On a recent afternoon, the children prayed and sang at a religious service. The boys played soccer and the girls played on a jungle gym before eating a dinner of rice and frijoles fritos, black bean paste spread on bread.
Astrid Carrillo, 12, has lived there for six years with her brother, Jember, 7, after barely surviving on the streets with their mother, a pickpocket who made her children part of her scheme, Ayau said. "I would like a home for my brother and for me," Astrid told a visitor over dinner.
Ayau said Astrid's is the wish of many, and will only be compounded with the onslaught of new orphans. She paused and then added, "It's a never-ending story."

09:56 Gepost door Jeronimo | Permalink | Commentaren (1) |  Facebook |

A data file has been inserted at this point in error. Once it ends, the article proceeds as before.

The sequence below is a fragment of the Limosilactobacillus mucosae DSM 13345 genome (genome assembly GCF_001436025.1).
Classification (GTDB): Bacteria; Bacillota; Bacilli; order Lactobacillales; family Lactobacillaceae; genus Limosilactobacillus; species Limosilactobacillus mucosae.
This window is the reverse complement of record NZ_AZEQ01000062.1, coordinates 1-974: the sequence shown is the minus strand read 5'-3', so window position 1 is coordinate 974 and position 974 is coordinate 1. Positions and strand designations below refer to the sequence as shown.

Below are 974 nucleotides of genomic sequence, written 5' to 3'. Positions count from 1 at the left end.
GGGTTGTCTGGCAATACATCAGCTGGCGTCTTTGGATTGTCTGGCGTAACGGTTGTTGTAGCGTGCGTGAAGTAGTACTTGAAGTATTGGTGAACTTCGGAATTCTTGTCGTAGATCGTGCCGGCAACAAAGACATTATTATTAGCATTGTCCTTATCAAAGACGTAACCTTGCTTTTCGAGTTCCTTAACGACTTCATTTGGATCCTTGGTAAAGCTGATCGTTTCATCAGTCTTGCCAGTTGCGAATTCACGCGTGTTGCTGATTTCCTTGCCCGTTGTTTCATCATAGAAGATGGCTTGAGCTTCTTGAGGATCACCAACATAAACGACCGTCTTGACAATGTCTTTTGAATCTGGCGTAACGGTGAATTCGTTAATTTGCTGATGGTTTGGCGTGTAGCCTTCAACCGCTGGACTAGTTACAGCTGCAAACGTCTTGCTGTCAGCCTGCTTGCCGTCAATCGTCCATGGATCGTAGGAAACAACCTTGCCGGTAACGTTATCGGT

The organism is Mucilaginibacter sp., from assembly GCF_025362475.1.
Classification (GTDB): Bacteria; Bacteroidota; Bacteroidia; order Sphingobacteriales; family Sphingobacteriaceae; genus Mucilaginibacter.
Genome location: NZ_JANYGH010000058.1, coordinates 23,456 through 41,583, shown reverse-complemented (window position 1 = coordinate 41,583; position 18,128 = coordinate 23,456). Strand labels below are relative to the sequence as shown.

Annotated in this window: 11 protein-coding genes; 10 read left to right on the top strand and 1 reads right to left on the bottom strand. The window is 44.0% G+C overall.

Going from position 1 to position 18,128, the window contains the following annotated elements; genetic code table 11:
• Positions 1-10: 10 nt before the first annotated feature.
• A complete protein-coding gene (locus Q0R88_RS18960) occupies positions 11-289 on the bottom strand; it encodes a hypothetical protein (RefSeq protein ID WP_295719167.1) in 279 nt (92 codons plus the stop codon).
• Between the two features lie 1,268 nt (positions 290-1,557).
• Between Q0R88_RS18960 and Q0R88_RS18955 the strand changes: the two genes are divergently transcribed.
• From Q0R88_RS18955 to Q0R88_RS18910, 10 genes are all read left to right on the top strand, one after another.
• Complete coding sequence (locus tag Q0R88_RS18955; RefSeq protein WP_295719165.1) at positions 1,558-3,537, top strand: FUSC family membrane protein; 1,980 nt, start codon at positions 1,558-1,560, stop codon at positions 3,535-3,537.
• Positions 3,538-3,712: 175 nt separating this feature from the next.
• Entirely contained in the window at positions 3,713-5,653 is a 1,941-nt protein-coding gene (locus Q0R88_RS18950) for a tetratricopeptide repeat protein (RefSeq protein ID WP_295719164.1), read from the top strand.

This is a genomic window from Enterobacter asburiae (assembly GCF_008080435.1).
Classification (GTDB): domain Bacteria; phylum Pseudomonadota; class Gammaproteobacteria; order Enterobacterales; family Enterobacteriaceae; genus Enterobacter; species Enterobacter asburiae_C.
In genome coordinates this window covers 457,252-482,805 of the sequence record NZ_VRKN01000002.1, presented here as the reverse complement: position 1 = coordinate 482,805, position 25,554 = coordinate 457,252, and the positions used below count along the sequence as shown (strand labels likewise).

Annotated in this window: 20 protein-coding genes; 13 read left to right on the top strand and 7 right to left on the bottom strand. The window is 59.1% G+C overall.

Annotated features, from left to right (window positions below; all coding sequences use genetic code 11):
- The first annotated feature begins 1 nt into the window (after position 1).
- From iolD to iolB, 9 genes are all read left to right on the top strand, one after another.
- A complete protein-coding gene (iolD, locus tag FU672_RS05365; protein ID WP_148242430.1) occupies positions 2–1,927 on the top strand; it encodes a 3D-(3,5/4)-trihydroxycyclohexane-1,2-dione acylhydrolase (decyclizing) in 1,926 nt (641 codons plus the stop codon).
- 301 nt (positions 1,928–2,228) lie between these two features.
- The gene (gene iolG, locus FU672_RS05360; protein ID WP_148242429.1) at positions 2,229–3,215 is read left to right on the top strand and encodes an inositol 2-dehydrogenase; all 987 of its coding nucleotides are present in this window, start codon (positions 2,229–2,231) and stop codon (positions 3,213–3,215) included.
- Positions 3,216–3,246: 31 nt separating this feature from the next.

The Praise Report It's pretty quiet now. Oh, there's the incessant drone of a single chain saw in the distance; the thwack, thwack, thwack of machete against wood; the shuffle of our feet on the hardened mud. And oh yes, there are the screams. A solitary voice crying out "¿Porqué? ¿Porqué? ¿Porqué?" ["Why? Why? Why?"] It's pretty quiet now. But it was not so on the morning of October 8th.

It had been raining for nearly a week. Hurricane Stan had dealt a glancing blow to the town of Panabaj, Guatemala, nestled between the marshes of Lake Atitlan and the steep slopes of a volcano, one of the three which surround Lake Atitlan. The people here are Mayan. They keep to themselves. They govern themselves. It is important to them to preserve their culture, their way of life. They have an innate distrust and fear of outsiders because nearly 200,000 of the Mayan people were massacred by government troops in 1990 in the middle of a civil war. But they survived.